A 61-year-old mailman from Florida landed a small aircraft on the Capitol lawn in Washington to bring attention to campaign finance reform and what he says is government corruption. Wednesday's incident was one in a string of security breaches on U.S. government property. Zlatica Hoke reports the gyrocopter landing violated a no-fly zone.
Video

Video Apollo 13, NASA's 'Successful Failure,' Remembered

The Apollo 13 mission in 1970 was supposed to be NASA's third manned trip to the moon, but it became much more. On the flight's 45th anniversary, astronauts and flight directors gathered at Chicago's Adler Planetarium to talk about how the aborted mission changed manned spaceflight and continues to influence space exploration today. VOA’s Kane Farabaugh reports.
Video

Video Badly Burned Ukrainian Boy Bravely Fights Back

A 9-year-old Ukrainian boy has returned to his native country after intensive treatment in the United States for life-threatening burns. Volodia Bubela, burned in a house fire almost a year ago, battled back at a Boston hospital, impressing doctors with his bravery. Faith Lapidus narrates this report from VOA's Tetiana Kharchenko.
Video

Video US Maternity Leave Benefits Much Less Than Many Countries

It was almost 20 years ago that representatives of 189 countries met at a UN conference in Beijing and adopted a plan of action to achieve gender equality around the world. Now, two decades later, the University of California Los Angeles World Policy Analysis Center has issued a report examining what the Beijing Platform for Action has achieved. From Los Angeles, Elizabeth Lee has more.
Video

Video Endangered Hawaiian Birds Get Second Chance

Of the world's nearly 9,900 bird species, 13 percent are threatened with extinction, according to BirdLife International. Among them are two Hawaiian honeycreepers - tiny birds that live in the forest canopy, and, as the name implies, survive on nectar from tropical flowers. Scientists at the San Diego Zoo report they have managed to hatch half a dozen of their chicks in captivity, raising hopes that the birds will flutter back from the brink of extinction. VOA’s George Putic reports.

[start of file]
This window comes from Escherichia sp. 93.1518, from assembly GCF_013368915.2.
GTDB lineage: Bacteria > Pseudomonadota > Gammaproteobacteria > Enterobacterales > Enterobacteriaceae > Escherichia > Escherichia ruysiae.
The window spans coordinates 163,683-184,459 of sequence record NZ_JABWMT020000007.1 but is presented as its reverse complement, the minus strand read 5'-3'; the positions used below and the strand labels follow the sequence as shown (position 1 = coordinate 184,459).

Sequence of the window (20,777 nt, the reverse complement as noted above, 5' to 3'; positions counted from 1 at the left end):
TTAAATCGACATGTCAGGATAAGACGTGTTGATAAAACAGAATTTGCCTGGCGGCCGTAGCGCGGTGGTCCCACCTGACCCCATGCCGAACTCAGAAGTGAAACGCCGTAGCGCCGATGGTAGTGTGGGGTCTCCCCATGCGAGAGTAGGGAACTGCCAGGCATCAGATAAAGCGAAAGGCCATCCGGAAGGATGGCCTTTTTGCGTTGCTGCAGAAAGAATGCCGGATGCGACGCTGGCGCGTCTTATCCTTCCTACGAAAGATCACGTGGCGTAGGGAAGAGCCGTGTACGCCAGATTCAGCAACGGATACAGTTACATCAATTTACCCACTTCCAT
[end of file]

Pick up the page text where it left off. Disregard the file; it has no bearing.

Video

Video Exhibit Brings Renaissance Master Out of the Shadows

The National Gallery of Art in Washington has raised the curtain on one of the most intriguing painters of the High Renaissance. Mostly ignored after his death in the early 1500s, Italian master Piero di Cosimo is now claiming his place alongside the best-known artists of the period. VOA’s Ardita Dunellari reports.
Video

Video Sidemen to Famous Blues Artists Record Their Own CD

Legendary blues singer BB King was briefly hospitalized last week and the 87-year-old “King of the Blues” may not be touring much anymore. But some of the musicians who have played with him and other blues legends have now released their own CD in an attempt to pass the torch to younger fans... and put their own talents out front as well. VOA’s Greg Flakus has followed this project over the past year and filed this report from Houston.
Video

Video Iran-Saudi Rivalry Is Stoking Conflict in Yemen

Iran has proposed a peace plan to end the conflict in Yemen, but the idea has received little support from regional rivals like Saudi Arabia. They accuse Tehran of backing the Houthi rebels, who have forced Yemen’s president to flee to Riyadh, and have taken over swaths of Yemen. As Henry Ridgwell reports for VOA, analysts say the conflict is being fueled by the Sunni-Shia rivalry between the two regional powers.

VOA Blogs